Construction crews working on the sewage system beneath the southern coastal city of Larnaca in Cyprus recently found themselves face-to-face with Roman-era scenes of toil: a large-scale mosaic floor of the Labors of Hercules dating to the 2nd century CE. According to Cyprus’s Department of Antiquities, remains from that period are rare finds in Larnaca, the country’s third-largest city, and the mosaic provides evidence that what was once known as the city-kingdom of Kition had a significant role in establishing Roman culture in the region. One of the reasons why ancient artifacts, especially on a scale this large, are such precious discoveries is that two earthquakes — in 322 and 342 CE — essentially destroyed Kition. Larnaca was founded on its ruins.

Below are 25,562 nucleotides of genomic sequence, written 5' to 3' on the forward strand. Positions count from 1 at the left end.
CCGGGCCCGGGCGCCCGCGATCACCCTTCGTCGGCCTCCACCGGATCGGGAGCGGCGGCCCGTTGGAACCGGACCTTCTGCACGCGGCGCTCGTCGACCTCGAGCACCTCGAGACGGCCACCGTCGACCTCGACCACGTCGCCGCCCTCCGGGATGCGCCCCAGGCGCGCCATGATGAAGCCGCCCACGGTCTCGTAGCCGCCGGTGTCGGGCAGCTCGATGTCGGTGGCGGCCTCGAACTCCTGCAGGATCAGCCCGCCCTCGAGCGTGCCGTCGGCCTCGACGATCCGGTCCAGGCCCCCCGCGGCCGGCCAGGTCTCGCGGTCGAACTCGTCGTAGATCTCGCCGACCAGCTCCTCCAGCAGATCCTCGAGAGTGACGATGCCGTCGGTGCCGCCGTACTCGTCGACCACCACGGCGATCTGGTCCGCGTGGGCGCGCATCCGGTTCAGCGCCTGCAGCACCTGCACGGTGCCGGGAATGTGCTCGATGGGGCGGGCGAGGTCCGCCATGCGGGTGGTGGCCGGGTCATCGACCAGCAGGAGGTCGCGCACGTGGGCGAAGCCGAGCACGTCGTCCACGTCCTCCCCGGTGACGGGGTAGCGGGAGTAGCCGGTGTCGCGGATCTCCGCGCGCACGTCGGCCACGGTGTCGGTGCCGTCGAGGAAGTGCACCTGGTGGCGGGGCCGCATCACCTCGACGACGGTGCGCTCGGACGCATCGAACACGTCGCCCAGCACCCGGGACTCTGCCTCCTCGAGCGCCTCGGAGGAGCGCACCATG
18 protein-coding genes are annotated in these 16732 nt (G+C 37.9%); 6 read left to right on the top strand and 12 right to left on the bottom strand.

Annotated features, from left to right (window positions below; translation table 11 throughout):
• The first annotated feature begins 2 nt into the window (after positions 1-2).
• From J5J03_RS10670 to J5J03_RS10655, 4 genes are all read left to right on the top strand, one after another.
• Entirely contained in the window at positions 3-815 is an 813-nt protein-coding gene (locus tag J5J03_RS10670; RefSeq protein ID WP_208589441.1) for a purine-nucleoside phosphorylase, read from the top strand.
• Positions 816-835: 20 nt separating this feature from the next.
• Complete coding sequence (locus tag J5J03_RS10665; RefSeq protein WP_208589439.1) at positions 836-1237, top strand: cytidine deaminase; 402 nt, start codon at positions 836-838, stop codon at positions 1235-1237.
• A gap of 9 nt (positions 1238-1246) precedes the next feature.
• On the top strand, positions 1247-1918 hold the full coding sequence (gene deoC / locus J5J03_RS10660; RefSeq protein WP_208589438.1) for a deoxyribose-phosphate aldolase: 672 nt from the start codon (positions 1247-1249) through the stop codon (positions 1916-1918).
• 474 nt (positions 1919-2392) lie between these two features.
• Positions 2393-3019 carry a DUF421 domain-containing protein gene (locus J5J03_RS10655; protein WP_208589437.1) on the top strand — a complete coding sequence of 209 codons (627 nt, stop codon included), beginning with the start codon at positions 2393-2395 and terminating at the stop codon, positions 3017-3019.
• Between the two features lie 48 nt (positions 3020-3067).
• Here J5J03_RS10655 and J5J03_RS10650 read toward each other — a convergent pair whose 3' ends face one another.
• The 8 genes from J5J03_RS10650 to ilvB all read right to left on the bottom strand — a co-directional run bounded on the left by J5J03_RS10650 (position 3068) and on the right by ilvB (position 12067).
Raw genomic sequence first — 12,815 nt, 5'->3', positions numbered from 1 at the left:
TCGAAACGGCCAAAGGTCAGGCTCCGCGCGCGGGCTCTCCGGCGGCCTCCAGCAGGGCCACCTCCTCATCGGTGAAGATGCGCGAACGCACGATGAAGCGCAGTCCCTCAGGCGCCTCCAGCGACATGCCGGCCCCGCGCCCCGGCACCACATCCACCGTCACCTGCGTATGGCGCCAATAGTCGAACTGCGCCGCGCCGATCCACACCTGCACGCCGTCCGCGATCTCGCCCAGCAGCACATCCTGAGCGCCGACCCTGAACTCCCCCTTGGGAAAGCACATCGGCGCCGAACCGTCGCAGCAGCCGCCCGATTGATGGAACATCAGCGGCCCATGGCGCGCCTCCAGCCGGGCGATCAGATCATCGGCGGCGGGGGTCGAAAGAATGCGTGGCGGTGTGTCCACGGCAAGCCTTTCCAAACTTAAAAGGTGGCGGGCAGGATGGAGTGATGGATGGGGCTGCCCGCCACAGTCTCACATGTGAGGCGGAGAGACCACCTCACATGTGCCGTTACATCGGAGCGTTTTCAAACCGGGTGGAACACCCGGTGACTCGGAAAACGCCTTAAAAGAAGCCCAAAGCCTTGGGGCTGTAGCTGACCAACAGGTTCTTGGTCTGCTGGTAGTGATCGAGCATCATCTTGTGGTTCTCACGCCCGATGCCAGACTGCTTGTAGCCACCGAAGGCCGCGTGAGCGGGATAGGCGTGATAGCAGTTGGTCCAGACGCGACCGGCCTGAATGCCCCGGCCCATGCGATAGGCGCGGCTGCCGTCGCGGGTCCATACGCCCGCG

Measuring a whopping 62 by 23 feet, the mosaic’s faded tiles appear to be part of what was once a baths complex, as Antiquities Department Chief Marina Solomidou-Ieronymidou said. The mosaic has suffered some damage, but you can still make out hints of the challenging tasks Hercules had to perform as a kind of penance after murdering his wife and children. According to the epic tale, written and told by a number of poets, the Greek hero had to slay, capture, and steal many beasts as well as clean some stables in a day, though he got some help from a number of gods.
Archaeologists have only revealed part of the floor, with excavations currently ongoing. The team may even have to gain access to private property to unearth more sections of the baths complex. Once fully revealed and properly preserved, the work will find a new home at the Larnaca District Archaeological Museum. Although leaving it in situ would allow the public to view it as Cyprus’s ancient civilians once did, water and other elements would damage the mosaic, communications minister Marios Demetriades said.